Four submissions were received on the self-assessment draft. The majority of these respondents provided feedback criticising:
- the ambition and appropriateness of what has been included in New Zealand's OGP National Action Plan
- the pre-existing nature of New Zealand's programmes
- the extent and breadth of community and civil society engagement in developing the New Zealand National Action Plan.
A general summary of each submissions is provided below:
- Transparency International - this submission:
- encouraged greater public participation in agenda development and wider outreach for the next National Action Plan
- asserted that the 2014-16 National Action Plan is largely derivative, claiming that currently listed programmes were internal government exercises rather than externally facing
- suggested further refinement of New Zealand response to the National Integrity Systems Assessment to further define initiatives and milestones for inclusion in the New Zealand OGP National Action Plan
- endorsed the inclusion of Kia Tutahi in the National Action Plan, but suggested expansion of OGP initiatives and relevant measures and milestones to more fully reference OGP's grand challenges and principles
- advocated further inclusion of actions within the OGP National Action Plan Agenda to better ensure the effectiveness of the Official Information Act
- criticised the compressed timeframes for consultation and advocated that further resources be provided to enable fuller national public participation on a revised OGP action agenda.
- Read the submission here (PDF 212KB)
- The Environment and Conservation Organisation of New Zealand (ECONZ) - this submission:
- noted ECONZ's role in supporting open government, open society, and environmental rights, constitutional reform and the institutions that maintain an open and democratic society
- encouraged the government to include issues of democracy, due process, rights of civil society, privacy from spying and timeliness of release of information, in the OGP National Action Plan
- suggested more specificity and extension of milestones, targets and actions in the OGP National Action Plan
- advocated inclusion of New Zealand case studies that identified open government failings and problems in the self-assessment report. ECONZ in its submission cited alleged "abuse of state held information as a means to embarrass political opponents"; "the extension of surveillance and the scope and reach of surveillance"; and "the illegal denial of information on trade, investment and economic agreements" as key examples of failings that should be outlined in the self-assessment, with remedies identified
- proposed that New Zealand should ratify and give effect to the Aarhus Convention - formally the Convention on Access to Information, Public Participation in Decision-making and access to Justice in Environmental Matters
- included a number of suggestions for improving access to information for New Zealanders, through reform to New Zealand freedom of information legislation, institutions and norms.
- Read the submission here (PDF 273KB)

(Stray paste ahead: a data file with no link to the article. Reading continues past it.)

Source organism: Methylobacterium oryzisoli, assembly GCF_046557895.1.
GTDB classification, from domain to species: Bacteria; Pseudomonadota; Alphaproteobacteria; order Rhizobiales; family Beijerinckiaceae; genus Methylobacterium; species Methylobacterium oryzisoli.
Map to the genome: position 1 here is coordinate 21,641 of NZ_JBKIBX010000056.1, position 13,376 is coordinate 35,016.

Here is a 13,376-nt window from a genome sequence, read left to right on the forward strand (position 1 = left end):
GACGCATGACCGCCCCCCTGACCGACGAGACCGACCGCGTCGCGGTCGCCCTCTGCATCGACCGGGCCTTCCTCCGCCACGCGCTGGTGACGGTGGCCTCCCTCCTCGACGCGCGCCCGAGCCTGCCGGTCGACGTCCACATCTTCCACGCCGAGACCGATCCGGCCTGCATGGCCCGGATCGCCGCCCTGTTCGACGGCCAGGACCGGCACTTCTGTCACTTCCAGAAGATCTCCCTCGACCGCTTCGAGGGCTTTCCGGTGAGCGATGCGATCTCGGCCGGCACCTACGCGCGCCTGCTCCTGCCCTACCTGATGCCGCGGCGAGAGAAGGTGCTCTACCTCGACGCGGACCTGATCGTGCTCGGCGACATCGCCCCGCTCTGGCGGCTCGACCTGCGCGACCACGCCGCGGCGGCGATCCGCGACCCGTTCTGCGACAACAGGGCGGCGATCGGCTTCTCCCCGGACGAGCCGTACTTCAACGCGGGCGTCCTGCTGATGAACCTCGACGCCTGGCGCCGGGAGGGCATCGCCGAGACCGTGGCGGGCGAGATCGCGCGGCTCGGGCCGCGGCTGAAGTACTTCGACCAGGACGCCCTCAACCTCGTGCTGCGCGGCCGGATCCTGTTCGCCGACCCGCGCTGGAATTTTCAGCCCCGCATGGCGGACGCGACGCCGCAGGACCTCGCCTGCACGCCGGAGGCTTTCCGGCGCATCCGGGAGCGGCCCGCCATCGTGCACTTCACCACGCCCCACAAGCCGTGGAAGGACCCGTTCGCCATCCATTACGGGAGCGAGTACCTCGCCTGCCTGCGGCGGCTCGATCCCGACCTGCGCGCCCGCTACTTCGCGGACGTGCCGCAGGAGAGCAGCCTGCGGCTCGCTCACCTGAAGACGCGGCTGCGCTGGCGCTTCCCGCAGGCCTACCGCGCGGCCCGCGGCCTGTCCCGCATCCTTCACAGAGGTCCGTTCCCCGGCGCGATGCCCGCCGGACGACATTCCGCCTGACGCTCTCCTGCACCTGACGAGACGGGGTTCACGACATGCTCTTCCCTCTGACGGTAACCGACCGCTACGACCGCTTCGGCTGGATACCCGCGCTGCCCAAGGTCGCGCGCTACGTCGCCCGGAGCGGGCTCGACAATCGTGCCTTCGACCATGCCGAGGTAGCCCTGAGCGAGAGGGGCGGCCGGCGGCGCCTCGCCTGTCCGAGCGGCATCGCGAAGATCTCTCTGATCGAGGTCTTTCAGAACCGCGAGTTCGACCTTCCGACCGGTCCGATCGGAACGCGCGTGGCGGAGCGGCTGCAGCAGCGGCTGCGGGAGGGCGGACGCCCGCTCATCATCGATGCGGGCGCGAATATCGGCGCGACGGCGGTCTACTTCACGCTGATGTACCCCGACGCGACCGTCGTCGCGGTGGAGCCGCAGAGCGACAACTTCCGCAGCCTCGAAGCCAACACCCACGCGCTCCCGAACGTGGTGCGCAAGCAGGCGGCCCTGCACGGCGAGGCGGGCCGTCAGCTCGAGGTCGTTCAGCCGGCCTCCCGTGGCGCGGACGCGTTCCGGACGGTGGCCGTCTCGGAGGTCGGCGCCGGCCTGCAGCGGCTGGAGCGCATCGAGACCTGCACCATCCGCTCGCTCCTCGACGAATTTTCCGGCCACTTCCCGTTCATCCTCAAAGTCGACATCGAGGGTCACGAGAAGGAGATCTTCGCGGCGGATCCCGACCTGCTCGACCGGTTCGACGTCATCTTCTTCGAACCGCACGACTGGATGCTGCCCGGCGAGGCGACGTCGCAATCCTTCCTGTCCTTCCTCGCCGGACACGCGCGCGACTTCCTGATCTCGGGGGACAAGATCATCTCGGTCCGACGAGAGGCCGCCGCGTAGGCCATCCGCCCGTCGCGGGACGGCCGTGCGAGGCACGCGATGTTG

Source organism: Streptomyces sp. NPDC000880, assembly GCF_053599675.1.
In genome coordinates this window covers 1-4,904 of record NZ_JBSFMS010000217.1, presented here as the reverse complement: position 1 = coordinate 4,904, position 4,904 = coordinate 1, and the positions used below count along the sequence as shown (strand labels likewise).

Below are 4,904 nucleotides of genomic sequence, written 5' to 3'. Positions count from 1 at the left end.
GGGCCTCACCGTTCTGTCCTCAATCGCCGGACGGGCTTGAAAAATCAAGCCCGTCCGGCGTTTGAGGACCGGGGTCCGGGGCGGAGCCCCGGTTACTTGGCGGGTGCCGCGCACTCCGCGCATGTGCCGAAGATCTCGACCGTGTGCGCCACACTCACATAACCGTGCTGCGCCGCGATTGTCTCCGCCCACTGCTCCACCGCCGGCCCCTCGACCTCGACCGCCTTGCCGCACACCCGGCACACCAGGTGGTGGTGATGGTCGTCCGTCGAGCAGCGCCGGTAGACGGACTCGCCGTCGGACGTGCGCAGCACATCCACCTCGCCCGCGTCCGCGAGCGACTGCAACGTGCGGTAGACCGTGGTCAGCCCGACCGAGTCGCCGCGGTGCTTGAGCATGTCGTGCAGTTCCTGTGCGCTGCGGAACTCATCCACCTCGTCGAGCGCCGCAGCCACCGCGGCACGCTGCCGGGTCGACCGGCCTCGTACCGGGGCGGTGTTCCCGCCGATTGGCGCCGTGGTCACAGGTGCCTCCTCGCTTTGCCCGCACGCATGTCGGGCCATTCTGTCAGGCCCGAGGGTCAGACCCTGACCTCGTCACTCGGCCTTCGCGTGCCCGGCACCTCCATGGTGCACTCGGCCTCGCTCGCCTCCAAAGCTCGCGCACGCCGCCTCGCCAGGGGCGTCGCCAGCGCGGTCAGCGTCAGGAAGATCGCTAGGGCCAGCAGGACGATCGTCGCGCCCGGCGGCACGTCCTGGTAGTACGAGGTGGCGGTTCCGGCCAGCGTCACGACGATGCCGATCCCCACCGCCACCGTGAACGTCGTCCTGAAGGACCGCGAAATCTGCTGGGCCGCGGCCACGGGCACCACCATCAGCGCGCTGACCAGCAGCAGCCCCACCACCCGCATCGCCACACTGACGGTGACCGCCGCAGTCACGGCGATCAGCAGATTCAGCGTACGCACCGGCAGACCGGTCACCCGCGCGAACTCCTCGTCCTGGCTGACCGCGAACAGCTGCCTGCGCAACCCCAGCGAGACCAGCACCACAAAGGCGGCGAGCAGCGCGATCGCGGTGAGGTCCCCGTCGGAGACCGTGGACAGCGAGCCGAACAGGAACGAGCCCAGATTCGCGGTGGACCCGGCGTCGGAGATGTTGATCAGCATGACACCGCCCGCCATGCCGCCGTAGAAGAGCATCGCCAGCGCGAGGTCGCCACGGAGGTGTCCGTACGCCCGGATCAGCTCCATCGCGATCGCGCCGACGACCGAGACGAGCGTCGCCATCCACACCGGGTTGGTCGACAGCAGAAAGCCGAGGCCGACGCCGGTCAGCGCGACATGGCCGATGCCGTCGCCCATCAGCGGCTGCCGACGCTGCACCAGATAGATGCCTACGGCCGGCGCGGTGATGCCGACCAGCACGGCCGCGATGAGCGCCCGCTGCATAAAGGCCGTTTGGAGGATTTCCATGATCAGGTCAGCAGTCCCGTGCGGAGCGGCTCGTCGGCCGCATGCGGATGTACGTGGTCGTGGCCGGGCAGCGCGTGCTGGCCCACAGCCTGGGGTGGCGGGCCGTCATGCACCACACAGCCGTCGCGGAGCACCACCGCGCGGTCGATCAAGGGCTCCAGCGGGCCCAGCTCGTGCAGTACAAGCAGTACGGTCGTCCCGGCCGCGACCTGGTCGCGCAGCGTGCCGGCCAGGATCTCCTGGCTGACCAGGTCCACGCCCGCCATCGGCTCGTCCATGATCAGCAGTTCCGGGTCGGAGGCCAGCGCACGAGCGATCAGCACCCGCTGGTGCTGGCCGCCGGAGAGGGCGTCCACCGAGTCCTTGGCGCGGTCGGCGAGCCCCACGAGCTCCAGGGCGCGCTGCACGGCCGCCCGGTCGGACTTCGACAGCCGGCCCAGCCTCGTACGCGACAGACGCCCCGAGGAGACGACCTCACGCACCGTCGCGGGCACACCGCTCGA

- Mr Malcom Harbrow - an individual interested in open government. This submission advocated a restructuring of the report, questioned the relevance of New Zealand including pre-existing government reform programmes within the action plan, and advocated that greater resources be provided to support engagement with civil society to co-create a second action plan. Mr Harbrow also suggested removal of illustrative case studies, and the addition of more milestone driven reporting.
- Read the submission here (PDF 89KB)
- A fourth response was received by email from a staff member from the Office of the Auditor-General, informally. These comments, were generally supportive of the self-assessment findings. The submission:
- noted opportunities to deepen the accountability reporting for BPS results through including some of these results more formally in responsible entities' statements of service performance
- advocated alignment of this with the future development of an evaluation framework for the New Zealand's OGP initiatives
- suggested inclusion of a further passage in the ICT strategy section of the mid-term self-assessment report mentioning the government's more open approach to publishing information on the Government's future capital injections
- suggested a textual change to the conclusion section to reflect a view that New Zealand's OGP commitments could be characterised as 'ambitious' rather than 'very ambitious'.
These comments do not represent formal advice from the Officer of the Auditor-General, but rather editorial comment provided informally by a Stakeholder Advisor Group Observer.
These submissions and feedback will be considered and factored into the development of the next National Action Plan and corresponding commitment selection and reporting processes. It is also intended to include more direct consultation and engagement to receive broader input from stakeholders as the new National Action Plan is developed. This intent is reflected in the mid-term self-assessment report commentary.